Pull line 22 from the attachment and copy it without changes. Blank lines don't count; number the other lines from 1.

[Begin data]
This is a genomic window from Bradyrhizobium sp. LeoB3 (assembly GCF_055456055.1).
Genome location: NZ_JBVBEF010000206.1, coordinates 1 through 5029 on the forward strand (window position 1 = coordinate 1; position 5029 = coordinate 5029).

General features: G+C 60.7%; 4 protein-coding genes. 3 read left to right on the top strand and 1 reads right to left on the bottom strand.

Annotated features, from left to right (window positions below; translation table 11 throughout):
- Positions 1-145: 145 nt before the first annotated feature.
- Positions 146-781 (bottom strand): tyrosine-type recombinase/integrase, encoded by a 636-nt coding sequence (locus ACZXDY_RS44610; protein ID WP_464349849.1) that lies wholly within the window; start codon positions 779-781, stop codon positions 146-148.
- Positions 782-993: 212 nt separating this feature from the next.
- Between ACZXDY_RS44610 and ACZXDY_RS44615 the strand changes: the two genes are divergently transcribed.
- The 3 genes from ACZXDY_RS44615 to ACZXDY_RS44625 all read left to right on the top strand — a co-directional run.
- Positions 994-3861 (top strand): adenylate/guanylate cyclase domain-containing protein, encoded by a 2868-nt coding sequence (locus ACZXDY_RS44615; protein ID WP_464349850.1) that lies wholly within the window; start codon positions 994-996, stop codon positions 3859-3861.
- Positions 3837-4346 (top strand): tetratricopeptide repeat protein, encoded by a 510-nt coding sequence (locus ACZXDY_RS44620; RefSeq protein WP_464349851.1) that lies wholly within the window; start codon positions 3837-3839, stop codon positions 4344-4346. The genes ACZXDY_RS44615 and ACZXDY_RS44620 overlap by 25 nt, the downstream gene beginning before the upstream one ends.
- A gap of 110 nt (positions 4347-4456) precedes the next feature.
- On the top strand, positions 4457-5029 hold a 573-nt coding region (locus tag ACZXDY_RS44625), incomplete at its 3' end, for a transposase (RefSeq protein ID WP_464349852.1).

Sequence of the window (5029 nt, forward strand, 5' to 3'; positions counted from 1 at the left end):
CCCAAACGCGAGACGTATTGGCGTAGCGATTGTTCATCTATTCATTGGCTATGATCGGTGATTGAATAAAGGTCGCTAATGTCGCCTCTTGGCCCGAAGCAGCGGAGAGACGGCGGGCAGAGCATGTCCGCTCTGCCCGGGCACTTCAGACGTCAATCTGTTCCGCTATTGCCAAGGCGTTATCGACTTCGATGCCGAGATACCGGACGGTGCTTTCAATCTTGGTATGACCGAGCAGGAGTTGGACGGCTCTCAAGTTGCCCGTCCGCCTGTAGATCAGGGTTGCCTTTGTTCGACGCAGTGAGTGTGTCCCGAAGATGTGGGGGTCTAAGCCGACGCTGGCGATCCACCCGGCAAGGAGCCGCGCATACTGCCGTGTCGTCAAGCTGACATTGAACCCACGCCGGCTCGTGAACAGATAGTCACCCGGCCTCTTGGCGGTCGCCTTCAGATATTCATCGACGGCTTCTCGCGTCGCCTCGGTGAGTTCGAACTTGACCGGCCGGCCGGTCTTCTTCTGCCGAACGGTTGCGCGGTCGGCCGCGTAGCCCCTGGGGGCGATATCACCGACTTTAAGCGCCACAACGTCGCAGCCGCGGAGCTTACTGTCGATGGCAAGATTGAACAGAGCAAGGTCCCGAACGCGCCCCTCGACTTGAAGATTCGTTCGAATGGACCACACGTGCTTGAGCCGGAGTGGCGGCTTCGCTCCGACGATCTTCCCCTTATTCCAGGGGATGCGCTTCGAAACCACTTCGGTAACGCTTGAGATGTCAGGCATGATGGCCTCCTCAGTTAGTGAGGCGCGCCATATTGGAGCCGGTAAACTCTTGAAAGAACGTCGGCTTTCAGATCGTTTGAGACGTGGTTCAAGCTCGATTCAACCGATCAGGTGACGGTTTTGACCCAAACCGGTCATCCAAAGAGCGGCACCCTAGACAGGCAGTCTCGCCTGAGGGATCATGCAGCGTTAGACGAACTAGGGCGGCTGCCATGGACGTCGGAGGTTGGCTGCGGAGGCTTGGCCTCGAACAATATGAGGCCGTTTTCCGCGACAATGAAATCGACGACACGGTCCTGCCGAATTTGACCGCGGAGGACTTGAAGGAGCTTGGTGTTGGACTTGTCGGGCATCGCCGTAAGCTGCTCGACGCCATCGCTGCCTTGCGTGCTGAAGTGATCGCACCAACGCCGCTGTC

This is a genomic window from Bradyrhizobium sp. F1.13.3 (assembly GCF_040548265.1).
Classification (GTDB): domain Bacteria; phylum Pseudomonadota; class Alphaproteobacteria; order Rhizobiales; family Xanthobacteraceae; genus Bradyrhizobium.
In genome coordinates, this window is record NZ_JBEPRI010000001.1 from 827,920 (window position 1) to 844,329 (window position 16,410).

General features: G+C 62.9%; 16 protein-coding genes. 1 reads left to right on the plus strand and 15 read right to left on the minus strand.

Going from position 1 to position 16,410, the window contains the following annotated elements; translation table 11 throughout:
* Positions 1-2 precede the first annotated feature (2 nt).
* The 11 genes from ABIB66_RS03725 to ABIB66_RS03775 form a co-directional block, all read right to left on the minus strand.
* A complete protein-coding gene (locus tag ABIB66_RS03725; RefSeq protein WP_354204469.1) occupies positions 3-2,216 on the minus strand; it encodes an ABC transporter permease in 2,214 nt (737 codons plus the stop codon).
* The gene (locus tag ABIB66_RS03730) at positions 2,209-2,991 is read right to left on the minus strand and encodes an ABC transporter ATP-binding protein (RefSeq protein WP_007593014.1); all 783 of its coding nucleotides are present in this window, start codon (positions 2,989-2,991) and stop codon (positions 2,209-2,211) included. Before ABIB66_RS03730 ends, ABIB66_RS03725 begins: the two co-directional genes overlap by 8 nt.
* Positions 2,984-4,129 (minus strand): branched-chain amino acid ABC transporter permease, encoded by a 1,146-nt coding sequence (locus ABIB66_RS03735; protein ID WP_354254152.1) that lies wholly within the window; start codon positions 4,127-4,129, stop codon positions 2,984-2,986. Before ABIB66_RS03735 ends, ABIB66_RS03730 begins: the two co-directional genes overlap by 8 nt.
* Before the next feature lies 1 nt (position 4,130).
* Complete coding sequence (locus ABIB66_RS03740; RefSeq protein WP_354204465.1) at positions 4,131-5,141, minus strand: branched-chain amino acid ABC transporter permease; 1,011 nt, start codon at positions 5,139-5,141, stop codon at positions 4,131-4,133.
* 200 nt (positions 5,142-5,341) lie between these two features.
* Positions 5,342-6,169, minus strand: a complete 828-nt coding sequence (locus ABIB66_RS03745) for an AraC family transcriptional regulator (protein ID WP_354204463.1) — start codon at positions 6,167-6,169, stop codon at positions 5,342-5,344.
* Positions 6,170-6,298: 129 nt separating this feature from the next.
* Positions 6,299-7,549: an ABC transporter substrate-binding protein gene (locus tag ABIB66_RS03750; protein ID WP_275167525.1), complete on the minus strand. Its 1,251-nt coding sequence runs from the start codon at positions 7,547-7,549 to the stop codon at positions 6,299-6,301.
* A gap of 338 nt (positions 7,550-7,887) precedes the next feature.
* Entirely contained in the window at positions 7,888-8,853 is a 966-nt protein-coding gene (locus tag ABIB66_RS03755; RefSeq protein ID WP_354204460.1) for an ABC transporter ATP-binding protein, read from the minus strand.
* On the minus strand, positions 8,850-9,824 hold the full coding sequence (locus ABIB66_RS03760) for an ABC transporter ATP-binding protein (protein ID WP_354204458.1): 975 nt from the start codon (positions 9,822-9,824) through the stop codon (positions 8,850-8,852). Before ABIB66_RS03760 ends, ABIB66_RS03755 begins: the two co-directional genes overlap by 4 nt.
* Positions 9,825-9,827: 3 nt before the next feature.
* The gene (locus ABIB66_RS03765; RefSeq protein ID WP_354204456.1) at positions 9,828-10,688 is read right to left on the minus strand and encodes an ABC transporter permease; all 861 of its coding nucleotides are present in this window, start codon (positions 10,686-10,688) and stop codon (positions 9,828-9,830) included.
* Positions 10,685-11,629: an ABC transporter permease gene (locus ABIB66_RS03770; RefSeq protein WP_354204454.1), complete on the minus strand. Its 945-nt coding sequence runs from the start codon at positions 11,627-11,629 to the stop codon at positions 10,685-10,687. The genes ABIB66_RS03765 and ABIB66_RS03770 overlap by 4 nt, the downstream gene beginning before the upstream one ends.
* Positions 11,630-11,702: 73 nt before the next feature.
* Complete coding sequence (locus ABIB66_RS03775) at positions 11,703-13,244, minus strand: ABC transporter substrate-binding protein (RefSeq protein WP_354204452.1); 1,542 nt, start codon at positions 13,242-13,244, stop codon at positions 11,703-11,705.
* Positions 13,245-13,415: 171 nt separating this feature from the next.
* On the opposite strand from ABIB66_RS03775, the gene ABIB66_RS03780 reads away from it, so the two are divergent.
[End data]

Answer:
* The 11 genes from ABIB66_RS03725 to ABIB66_RS03775 form a co-directional block, all read right to left on the minus strand.